|Boom De Yada|
Look familiar? That’s our sister ship, Boom De Yada. We met these Canadians in Beaufort, SC at Ladys Island Marina… and because they have such stellar taste in sailboats, we decided we should buddy boat our way to St. Augustine with them.
We were prepped and ready to resume our southbound journey on the day after Thanksgiving as we followed Boom De Yada out through the Ladys Island Bridge at high noon. We had some current against us but the tide would turn before we reached Port Royal Sound and headed out to sea.
I decided that I should get a jump on sleep in preparation for the long hours of darkness offshore. I had traveled this way before so it isn’t like I would be missing anything… Jezabelle and I settled in for a nap in the cockpit. The smooth waters of the inland rivers lulled her into a premature sense of security… her complacency was soon to give way to (lets just call it) extreme feline displeasure…
|Boom De Yada in Port Royal Sound heading to sea|
The tide turned and the current began to whisk us along at speeds over 7 knots COG. Swells began to find us as we approached Port Royal Sound and Jezabelle disappeared below. By dark, she had finished her outwardly visible signs of Mal-de-Mer and settled in on top of the engine room for the duration of the passage. Jetsam is our sailor. She joined us in the cockpit many times throughout the trip, even snuggling with me (which is unheard of) for about an hour, sometime during the dark hours.
|GPX Track of our drift with Boom De Yada|
Our initial thought was that their fuel filter was fouled from the waves tossing the diesel and stirring up the bottom crud. But we remembered a recent conversation with them saying that they had recently cleaned their tank... so we stood by as the filter was changed just in case. When that didn’t fix it, and it looked like no fuel was coming from the full tank… we were stumped. They refused our offer of a tow and asked us to continue on without them. We didn’t feel good about it but they wanted to call Towboat US and get their issues worked out… so we turned south once more and continued on, listening to their calls to USCG and Towboat into the night…
Bruce took the first watch while I slept in the cockpit. It was pretty chilly inside our enclosure, but not uncomfortably so. I snuggled down with my pillow and got some fitful sleep full of wild images and crazy sounds. Not a good sleep, but still sleep… My first thought when I felt Bruce gently touch my ankle was “what is that bright light in the sky?”.
I opened my eyes to a sky brilliant with stars. Oh it was awe inspiring. We were over 20 miles offshore and the lights of the land could not reach us. Bruce went down for his nap while I sat there in the cockpit alone. I nervously kept watch on the gauges and instruments until I gained a bit of comfort. There was nothing out there for us to run into. The moon that had been shining down on us and illuminating a path on the water when I went to sleep had set, but there was still some ambient light from all of those stars. I alternated between stargazing, checking the horizon before us for dark looming hulks, and checking the chart plotter and engine gauges… Those were my duties and I take them seriously. The three hours passed quickly and Bruce awoke to take his next watch. Back to the blanket I went.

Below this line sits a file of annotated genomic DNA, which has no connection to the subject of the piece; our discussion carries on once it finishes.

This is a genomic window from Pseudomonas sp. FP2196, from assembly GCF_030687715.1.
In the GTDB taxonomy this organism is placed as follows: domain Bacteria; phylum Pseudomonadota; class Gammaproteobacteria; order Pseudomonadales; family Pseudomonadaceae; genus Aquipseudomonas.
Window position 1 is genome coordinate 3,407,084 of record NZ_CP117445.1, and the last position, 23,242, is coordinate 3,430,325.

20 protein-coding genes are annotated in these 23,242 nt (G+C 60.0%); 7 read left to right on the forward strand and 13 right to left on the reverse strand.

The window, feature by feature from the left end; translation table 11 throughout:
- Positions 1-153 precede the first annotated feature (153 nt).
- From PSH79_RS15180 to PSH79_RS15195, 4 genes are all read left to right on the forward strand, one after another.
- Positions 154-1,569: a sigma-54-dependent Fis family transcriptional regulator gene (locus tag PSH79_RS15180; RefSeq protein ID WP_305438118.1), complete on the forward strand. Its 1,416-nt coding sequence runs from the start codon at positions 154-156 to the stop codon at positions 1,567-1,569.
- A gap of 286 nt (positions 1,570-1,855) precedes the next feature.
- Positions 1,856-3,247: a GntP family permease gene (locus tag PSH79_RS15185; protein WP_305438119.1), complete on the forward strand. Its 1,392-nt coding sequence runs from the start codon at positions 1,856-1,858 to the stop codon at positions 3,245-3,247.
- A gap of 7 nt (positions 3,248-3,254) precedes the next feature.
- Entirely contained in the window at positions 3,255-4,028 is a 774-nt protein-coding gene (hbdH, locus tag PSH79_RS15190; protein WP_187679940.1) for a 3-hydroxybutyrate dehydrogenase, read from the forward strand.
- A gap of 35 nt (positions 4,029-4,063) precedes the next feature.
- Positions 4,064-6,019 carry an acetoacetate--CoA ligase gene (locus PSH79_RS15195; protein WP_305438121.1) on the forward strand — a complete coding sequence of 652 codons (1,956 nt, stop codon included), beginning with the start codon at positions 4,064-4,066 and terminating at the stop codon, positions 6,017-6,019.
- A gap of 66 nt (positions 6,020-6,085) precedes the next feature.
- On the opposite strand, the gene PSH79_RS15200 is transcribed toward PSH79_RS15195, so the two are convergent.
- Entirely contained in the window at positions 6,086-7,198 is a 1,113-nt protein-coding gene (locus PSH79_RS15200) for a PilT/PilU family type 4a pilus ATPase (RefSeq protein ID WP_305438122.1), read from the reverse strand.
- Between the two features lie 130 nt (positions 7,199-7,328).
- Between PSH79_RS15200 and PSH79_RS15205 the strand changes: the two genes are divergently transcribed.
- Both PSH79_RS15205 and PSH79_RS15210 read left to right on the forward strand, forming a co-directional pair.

|High-Tech towel holding the door shut|
|Cheesie Potato casserole with ham|
|Jetsam is a much better sailor|
Later in the morning we got a call from the Whale Watchers lady who wanted more info and to ask some questions. Turns out what we saw was a humpback and not the endangered Right Whale, but it was a WHALE! No pics as it dove and didn’t return to the surface before we continued out of sight… but it was about a boat length off our starboard side and we are SUPER excited about sighting our first actual WHALE!
|Courtesy of Mark and Diana At On The Water Chart Guides|
When we were within cell/data range I checked out what had been happening on my FaceBook page and found a barrage of warnings about a 44 ft sailboat that had ended up on the beach the day before when trying to come into the inlet. I tried contacting those who had posted but in the end, called Towboat US for a confirmation. I spoke to Justin Daily who was very nice. He had come through the inlet the prior evening and gave me his advice. We were feeling a healthy nervousness but were OK about it.
|Our Track through St. Augustine Inlet|
|The Bridge of Lions|
|Looking across to Castillo de San Marcos|
|Pirate ship preparing to attack!|
|Coming around for more|
|Boom De Yada's triumphant arrival!|
|Boom De Yada almost home for the night at the Bridge of Lions|
|Jetsam surveying her new surroundings|
|Jezabelle fully recovered from Meowl-de-Mer|
|Old friends arrive! Their Blog|
|A well earned sunset|
|Bridge of Lions in the fading light|
|The festively lit St. Augustine shoreline|